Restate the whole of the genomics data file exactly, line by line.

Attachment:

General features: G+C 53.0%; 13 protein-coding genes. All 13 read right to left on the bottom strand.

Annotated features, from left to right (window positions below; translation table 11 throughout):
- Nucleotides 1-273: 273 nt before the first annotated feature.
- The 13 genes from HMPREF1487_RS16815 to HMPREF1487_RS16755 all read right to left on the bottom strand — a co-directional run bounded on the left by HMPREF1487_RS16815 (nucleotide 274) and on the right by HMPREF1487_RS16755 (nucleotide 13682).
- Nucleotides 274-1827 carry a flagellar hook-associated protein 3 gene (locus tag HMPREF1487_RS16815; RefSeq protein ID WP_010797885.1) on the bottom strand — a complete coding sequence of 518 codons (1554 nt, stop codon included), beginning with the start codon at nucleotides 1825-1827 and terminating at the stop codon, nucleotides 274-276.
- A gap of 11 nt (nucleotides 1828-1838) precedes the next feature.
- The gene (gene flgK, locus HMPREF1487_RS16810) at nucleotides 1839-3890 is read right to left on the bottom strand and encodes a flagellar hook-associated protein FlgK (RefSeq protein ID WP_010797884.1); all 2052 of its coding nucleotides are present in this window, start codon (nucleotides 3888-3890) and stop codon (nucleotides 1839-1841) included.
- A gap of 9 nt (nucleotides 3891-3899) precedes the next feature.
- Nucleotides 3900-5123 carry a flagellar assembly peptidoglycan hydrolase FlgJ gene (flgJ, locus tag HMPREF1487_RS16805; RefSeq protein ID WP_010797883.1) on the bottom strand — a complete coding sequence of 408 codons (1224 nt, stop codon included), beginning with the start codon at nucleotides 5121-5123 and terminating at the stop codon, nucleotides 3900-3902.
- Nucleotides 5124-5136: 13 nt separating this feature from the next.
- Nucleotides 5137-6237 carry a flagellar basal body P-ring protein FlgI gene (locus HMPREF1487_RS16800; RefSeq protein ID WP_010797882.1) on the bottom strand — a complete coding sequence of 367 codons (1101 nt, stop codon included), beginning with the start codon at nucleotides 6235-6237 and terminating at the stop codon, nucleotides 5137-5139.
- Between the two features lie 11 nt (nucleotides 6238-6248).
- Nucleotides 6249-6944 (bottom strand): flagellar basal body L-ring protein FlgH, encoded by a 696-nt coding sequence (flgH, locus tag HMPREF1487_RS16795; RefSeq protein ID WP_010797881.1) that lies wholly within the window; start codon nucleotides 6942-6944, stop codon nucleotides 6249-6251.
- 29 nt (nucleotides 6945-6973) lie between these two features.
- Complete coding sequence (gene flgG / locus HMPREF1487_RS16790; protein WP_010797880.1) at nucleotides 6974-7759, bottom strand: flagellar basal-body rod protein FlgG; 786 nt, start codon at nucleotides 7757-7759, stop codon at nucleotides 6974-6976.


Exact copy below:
General features: G+C 53.0%; 13 protein-coding genes. All 13 read right to left on the bottom strand.

Annotated features, from left to right (window positions below; translation table 11 throughout):
- Nucleotides 1-273: 273 nt before the first annotated feature.
- The 13 genes from HMPREF1487_RS16815 to HMPREF1487_RS16755 all read right to left on the bottom strand — a co-directional run bounded on the left by HMPREF1487_RS16815 (nucleotide 274) and on the right by HMPREF1487_RS16755 (nucleotide 13682).
- Nucleotides 274-1827 carry a flagellar hook-associated protein 3 gene (locus tag HMPREF1487_RS16815; RefSeq protein ID WP_010797885.1) on the bottom strand — a complete coding sequence of 518 codons (1554 nt, stop codon included), beginning with the start codon at nucleotides 1825-1827 and terminating at the stop codon, nucleotides 274-276.
- A gap of 11 nt (nucleotides 1828-1838) precedes the next feature.
- The gene (gene flgK, locus HMPREF1487_RS16810) at nucleotides 1839-3890 is read right to left on the bottom strand and encodes a flagellar hook-associated protein FlgK (RefSeq protein ID WP_010797884.1); all 2052 of its coding nucleotides are present in this window, start codon (nucleotides 3888-3890) and stop codon (nucleotides 1839-1841) included.
- A gap of 9 nt (nucleotides 3891-3899) precedes the next feature.
- Nucleotides 3900-5123 carry a flagellar assembly peptidoglycan hydrolase FlgJ gene (flgJ, locus tag HMPREF1487_RS16805; RefSeq protein ID WP_010797883.1) on the bottom strand — a complete coding sequence of 408 codons (1224 nt, stop codon included), beginning with the start codon at nucleotides 5121-5123 and terminating at the stop codon, nucleotides 3900-3902.
- Nucleotides 5124-5136: 13 nt separating this feature from the next.
- Nucleotides 5137-6237 carry a flagellar basal body P-ring protein FlgI gene (locus HMPREF1487_RS16800; RefSeq protein ID WP_010797882.1) on the bottom strand — a complete coding sequence of 367 codons (1101 nt, stop codon included), beginning with the start codon at nucleotides 6235-6237 and terminating at the stop codon, nucleotides 5137-5139.
- Between the two features lie 11 nt (nucleotides 6238-6248).
- Nucleotides 6249-6944 (bottom strand): flagellar basal body L-ring protein FlgH, encoded by a 696-nt coding sequence (flgH, locus tag HMPREF1487_RS16795; RefSeq protein ID WP_010797881.1) that lies wholly within the window; start codon nucleotides 6942-6944, stop codon nucleotides 6249-6251.
- 29 nt (nucleotides 6945-6973) lie between these two features.
- Complete coding sequence (gene flgG / locus HMPREF1487_RS16790; protein WP_010797880.1) at nucleotides 6974-7759, bottom strand: flagellar basal-body rod protein FlgG; 786 nt, start codon at nucleotides 7757-7759, stop codon at nucleotides 6974-6976.